A Wellington City councillor has announced her candidacy for mayor saying the capital has fallen into a rut over the past decade.

Diane Calvert said while it may appear to be in the eleventh hour, a lot of thought had gone into what was needed to fix the city and why there needed to be change.

"I never go into anything half-hearted, I'm well prepared, I've got a good team behind me and I'm going for it."

Wellingtonians have had enough of overspending and secret deals, she said.

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"The sense is out in the community that not everyone is buying into the direction of the city and they feel they're not seeing any progress."

The first term councillor has singled out the closure of the city's library and other buildings in Civic Square as an election issue in her campaign.

"It's not the decade of culture that was heralded a couple of years ago, it's become the decade of closure."

She also said Let's Get Wellington Moving would not deliver what Wellingtonians needed now or in 20 years when it might be finished

"That's 20 years too late. Buses should be the top priority, not an afterthought. We can't afford a programme that isn't fit for service now and certainly won't be fit for our city's future needs."

Calvert has lived in Khandallah since 1999 when she moved there with her two daughters, her husband Jeff, and his two daughters.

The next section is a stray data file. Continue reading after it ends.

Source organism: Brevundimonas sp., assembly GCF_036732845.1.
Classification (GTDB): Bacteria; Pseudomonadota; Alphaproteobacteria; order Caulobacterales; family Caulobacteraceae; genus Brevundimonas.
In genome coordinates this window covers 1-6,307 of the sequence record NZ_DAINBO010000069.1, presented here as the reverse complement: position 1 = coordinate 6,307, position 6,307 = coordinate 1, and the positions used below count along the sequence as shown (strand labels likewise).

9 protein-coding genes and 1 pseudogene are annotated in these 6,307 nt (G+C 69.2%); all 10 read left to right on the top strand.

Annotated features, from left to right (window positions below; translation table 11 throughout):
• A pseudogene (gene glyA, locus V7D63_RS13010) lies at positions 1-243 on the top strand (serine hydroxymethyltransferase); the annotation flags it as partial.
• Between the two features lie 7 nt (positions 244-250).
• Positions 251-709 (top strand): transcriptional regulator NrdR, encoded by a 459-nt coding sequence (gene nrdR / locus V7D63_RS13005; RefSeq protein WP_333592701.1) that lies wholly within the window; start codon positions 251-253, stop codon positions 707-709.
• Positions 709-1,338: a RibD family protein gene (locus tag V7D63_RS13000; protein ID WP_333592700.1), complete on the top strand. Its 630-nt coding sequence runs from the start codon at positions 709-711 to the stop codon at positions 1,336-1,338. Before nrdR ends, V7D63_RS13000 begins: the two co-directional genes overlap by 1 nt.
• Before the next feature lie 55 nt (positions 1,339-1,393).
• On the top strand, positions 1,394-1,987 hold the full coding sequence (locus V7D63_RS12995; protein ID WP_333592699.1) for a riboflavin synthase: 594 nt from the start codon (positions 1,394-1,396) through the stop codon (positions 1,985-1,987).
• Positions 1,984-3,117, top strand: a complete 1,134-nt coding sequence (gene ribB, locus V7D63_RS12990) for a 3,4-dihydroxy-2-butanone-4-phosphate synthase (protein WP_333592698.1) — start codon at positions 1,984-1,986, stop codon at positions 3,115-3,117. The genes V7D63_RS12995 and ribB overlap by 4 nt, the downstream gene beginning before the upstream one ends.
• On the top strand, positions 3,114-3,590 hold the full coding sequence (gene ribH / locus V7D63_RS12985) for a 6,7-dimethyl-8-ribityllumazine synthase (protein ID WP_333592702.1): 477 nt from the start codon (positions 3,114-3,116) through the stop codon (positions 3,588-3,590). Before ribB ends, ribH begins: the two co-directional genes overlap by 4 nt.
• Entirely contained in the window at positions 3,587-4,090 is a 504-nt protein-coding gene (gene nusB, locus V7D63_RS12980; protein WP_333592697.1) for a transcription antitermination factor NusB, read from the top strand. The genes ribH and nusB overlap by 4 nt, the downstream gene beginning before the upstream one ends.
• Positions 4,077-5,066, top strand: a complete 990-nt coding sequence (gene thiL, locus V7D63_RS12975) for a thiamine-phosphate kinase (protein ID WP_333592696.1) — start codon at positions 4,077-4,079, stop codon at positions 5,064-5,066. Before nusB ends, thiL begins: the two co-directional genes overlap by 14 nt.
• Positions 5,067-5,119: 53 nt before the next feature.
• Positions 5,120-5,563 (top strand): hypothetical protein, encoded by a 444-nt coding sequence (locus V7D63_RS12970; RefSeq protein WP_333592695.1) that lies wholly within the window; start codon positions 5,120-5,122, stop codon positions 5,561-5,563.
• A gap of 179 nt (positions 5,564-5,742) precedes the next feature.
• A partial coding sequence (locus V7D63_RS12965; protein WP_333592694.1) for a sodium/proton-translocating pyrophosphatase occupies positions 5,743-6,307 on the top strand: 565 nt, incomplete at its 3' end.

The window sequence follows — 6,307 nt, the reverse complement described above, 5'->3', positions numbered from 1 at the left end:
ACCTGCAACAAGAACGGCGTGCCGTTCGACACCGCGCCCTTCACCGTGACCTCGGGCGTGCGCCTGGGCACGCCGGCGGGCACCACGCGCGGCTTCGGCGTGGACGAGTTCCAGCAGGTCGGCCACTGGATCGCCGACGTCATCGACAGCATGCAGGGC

She will be running for both the mayoralty and the Onslow-Western Ward and has described herself as a Wellingtonian before being a politician.

The city needed leadership that was for Wellingtonians and not just the Beehive, she said.

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"I'm trying to bring some balance back to the table and make sure that we're representing all Wellingtonians and we're delivering what Wellington wants and not trying to deliver on ideological values."

Throughout her campaign the independent is expected to announce policies around housing, revitalising the city centre, transport and supporting the arts.

Her background includes 25 years of experience working in government and private enterprises in operational and strategic leadership, including project manager and general manager roles.

Calvert said she was the only credible alternative to incumbent Justin Lester.

Who are the other vocal players in the game?

Justin Lester is seeking another term as mayor on the Labour ticket. His campaign promises include removing private vehicles from the Golden Mile, ending homelessness and a Welcome Home package for refugees.

Jenny Condie describes herself as a green-blue with a background in business and government. She's concerned about low productivity, climate change, housing affordability, and mental health. She says Wellington should borrow more to pay for essential infrastructure.

Conor Hill is running as an independent and was first to announce a bid against the incumbent. He wants affordable housing, good transport options and labels the Convention Centre a vanity project. He's pro light rail and wants Berhampore Golf Course removed from the Town Belt for housing.